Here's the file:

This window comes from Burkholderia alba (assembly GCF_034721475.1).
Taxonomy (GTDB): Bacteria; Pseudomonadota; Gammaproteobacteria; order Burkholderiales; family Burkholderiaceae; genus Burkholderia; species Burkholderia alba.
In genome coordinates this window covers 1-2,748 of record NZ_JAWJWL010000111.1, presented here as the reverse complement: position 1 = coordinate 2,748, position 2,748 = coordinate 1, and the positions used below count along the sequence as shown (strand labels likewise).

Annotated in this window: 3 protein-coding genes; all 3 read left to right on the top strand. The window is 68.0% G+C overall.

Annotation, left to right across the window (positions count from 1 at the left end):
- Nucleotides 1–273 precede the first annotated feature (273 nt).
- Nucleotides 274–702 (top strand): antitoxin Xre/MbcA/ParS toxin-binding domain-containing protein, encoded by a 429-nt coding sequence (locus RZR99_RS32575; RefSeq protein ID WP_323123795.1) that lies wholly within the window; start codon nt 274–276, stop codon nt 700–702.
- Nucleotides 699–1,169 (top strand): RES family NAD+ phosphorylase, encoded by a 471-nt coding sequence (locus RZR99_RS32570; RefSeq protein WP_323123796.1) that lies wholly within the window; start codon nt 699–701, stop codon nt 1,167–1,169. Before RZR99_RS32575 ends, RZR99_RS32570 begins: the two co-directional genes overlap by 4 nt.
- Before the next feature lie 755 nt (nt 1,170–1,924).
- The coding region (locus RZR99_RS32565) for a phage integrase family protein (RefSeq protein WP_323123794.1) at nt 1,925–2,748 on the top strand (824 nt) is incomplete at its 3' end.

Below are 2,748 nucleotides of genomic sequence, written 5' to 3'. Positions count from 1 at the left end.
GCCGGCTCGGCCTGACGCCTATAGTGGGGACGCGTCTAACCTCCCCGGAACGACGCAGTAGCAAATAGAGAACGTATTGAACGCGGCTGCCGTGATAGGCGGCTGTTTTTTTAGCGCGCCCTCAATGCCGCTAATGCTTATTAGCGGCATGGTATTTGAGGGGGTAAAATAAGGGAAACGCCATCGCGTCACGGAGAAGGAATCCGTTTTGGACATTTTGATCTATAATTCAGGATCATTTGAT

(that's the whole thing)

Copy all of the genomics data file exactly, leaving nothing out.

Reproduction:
This window comes from Burkholderia alba (assembly GCF_034721475.1).
Taxonomy (GTDB): Bacteria; Pseudomonadota; Gammaproteobacteria; order Burkholderiales; family Burkholderiaceae; genus Burkholderia; species Burkholderia alba.
In genome coordinates this window covers 1-2,748 of record NZ_JAWJWL010000111.1, presented here as the reverse complement: position 1 = coordinate 2,748, position 2,748 = coordinate 1, and the positions used below count along the sequence as shown (strand labels likewise).

Annotated in this window: 3 protein-coding genes; all 3 read left to right on the top strand. The window is 68.0% G+C overall.

Annotation, left to right across the window (positions count from 1 at the left end):
- Nucleotides 1–273 precede the first annotated feature (273 nt).
- Nucleotides 274–702 (top strand): antitoxin Xre/MbcA/ParS toxin-binding domain-containing protein, encoded by a 429-nt coding sequence (locus RZR99_RS32575; RefSeq protein ID WP_323123795.1) that lies wholly within the window; start codon nt 274–276, stop codon nt 700–702.
- Nucleotides 699–1,169 (top strand): RES family NAD+ phosphorylase, encoded by a 471-nt coding sequence (locus RZR99_RS32570; RefSeq protein WP_323123796.1) that lies wholly within the window; start codon nt 699–701, stop codon nt 1,167–1,169. Before RZR99_RS32575 ends, RZR99_RS32570 begins: the two co-directional genes overlap by 4 nt.
- Before the next feature lie 755 nt (nt 1,170–1,924).
- The coding region (locus RZR99_RS32565) for a phage integrase family protein (RefSeq protein WP_323123794.1) at nt 1,925–2,748 on the top strand (824 nt) is incomplete at its 3' end.

Below are 2,748 nucleotides of genomic sequence, written 5' to 3'. Positions count from 1 at the left end.
GCCGGCTCGGCCTGACGCCTATAGTGGGGACGCGTCTAACCTCCCCGGAACGACGCAGTAGCAAATAGAGAACGTATTGAACGCGGCTGCCGTGATAGGCGGCTGTTTTTTTAGCGCGCCCTCAATGCCGCTAATGCTTATTAGCGGCATGGTATTTGAGGGGGTAAAATAAGGGAAACGCCATCGCGTCACGGAGAAGGAATCCGTTTTGGACATTTTGATCTATAATTCAGGATCATTTGAT